Mindfulness Based Stress Reduction (MSBR)
Three Faces of Mindfulness Therapy
Mindfulness is being attentive to what is happening in each moment, without making any judgments about what is happening. Mindfulness meditation has been practiced for centuries but was not talked about as therapy until the 1970s. That is when Jon Kabat-Zinn introduced, and developed, the concept of reducing stress and managing pain through mindfulness.
Today, Zinn’s work is called Mindfulness Based Stress Reduction (MBSR) and studies have shown it effective. It is a holistic treatment so does not focus on particular diagnoses. The Center for Mindfulness at the University of Massachusetts offers MBSR training to education and mental health professionals. Along with mindfulness, MBSR classes teach participants other effective life skills as well.
In the early 1990s, Marcia Linehan developed DBT, or Dialectical Behavioral Therapy. It was developed to treat people with Borderline Personality Disorder and today is also used to treat Bipolar Disorder. One of the symptom management techniques taught in DBT is mindfulness. The use of mindfulness is helpful to people with a history of chaotic emotional reactions and behaviors.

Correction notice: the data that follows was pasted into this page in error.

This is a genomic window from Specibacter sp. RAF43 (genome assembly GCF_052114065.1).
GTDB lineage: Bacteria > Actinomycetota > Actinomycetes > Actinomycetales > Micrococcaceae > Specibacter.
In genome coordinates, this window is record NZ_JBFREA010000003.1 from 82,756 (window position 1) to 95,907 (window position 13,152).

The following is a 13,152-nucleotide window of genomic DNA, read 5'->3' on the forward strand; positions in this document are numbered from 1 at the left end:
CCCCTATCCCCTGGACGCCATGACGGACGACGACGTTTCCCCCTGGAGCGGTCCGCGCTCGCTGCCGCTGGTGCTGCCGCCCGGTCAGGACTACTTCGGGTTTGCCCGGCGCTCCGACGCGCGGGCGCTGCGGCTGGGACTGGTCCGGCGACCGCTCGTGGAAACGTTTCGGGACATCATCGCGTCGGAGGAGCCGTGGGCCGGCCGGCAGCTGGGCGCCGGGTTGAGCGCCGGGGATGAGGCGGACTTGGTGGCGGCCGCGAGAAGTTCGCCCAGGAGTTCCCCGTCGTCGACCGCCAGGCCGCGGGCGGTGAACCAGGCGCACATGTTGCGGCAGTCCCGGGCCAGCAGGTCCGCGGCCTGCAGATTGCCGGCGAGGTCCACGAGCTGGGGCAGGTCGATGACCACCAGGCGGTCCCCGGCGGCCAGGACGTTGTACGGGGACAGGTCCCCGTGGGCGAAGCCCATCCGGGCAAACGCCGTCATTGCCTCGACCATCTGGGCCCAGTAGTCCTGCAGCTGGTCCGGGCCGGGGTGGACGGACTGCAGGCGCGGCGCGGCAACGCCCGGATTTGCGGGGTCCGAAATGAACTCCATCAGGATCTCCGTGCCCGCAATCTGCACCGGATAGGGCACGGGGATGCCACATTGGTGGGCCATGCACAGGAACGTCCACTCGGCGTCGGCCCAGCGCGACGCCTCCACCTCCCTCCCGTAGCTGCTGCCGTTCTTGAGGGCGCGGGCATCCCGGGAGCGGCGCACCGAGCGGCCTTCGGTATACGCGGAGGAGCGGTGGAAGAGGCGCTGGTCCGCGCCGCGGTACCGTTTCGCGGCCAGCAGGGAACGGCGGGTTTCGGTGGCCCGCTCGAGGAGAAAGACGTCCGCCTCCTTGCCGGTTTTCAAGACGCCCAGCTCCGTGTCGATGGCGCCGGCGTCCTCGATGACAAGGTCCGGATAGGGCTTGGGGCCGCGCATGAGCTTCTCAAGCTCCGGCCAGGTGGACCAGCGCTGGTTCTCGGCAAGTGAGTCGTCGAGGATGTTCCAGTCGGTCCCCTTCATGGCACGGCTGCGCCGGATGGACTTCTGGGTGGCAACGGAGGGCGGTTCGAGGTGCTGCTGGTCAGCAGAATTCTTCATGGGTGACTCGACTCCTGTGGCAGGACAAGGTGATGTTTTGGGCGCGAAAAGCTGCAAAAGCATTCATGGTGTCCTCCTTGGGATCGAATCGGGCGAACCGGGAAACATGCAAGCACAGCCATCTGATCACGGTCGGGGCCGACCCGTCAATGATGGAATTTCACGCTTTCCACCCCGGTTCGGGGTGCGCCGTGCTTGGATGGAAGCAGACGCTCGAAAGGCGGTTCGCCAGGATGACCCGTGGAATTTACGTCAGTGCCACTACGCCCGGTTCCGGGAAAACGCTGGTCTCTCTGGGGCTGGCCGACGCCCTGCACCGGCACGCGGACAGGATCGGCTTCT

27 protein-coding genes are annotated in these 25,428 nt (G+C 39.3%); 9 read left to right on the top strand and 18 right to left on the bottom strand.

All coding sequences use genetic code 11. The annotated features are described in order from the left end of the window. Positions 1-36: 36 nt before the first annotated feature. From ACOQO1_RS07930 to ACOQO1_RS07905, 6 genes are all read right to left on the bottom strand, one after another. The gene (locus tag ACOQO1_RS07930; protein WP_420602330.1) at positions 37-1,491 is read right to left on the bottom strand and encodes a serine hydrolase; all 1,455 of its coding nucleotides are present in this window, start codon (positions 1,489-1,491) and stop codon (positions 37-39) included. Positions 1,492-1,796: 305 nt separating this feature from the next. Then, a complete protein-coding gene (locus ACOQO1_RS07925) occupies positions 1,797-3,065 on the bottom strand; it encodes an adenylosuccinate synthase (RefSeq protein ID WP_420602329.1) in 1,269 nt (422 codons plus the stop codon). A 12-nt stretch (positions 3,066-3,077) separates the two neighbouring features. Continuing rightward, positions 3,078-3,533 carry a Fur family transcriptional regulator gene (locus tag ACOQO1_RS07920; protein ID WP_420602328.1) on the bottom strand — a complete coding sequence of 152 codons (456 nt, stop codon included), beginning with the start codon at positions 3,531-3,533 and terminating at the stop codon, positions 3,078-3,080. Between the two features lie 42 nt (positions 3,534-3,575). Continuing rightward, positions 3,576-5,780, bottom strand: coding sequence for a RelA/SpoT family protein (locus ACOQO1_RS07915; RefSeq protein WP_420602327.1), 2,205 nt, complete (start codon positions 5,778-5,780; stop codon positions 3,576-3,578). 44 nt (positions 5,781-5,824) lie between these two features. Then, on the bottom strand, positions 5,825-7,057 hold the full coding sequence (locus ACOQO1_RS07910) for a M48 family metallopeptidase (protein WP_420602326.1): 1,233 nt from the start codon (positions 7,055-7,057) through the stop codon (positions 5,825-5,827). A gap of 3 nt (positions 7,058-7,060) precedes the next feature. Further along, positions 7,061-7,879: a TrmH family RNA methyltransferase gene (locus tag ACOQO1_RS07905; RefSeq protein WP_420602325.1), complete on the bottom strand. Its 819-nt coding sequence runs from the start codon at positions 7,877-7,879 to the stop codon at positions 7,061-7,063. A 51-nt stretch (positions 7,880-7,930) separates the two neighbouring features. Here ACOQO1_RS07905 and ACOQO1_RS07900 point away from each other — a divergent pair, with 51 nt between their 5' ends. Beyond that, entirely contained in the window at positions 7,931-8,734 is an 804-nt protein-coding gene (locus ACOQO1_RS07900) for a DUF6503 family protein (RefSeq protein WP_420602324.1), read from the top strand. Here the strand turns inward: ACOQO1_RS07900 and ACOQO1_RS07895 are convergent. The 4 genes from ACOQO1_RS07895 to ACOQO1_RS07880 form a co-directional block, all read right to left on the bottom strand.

Mindfulness can be used in adjunct with any therapy, but today it is primarily used in conjunction with Cognitive Behavioral Therapy. This pairing of techniques is called Mindfulness Based Cognitive Therapy (MBCT) and has proven helpful to people with chronic, severe depression.
In MBCT clients learn how to step back from habitual depressive thoughts and think more positively. It helps people become aware of their negative thinking habits, or ruminations, which can trigger a relapse of depressive symptoms.
MBCT focuses on the human thought process to make it more effective in life, and conducive to well-being. Because clients learn to become attentive to their thoughts and feelings moment-by-moment, they can see that thoughts and feelings are passing experiences, not facts to be believed. MBCT is now being tried with other chronic disorders such as Bipolar Disorder.
Any licensed mental health professional is qualified to facilitate MBCT although most practitioners specialize in cognitive therapy. Mindfulness has also become a valued part of integrated medical health care practices. Any individual can learn mindfulness to help them maintain good health and a sense of well-being.
photo by John Nyboer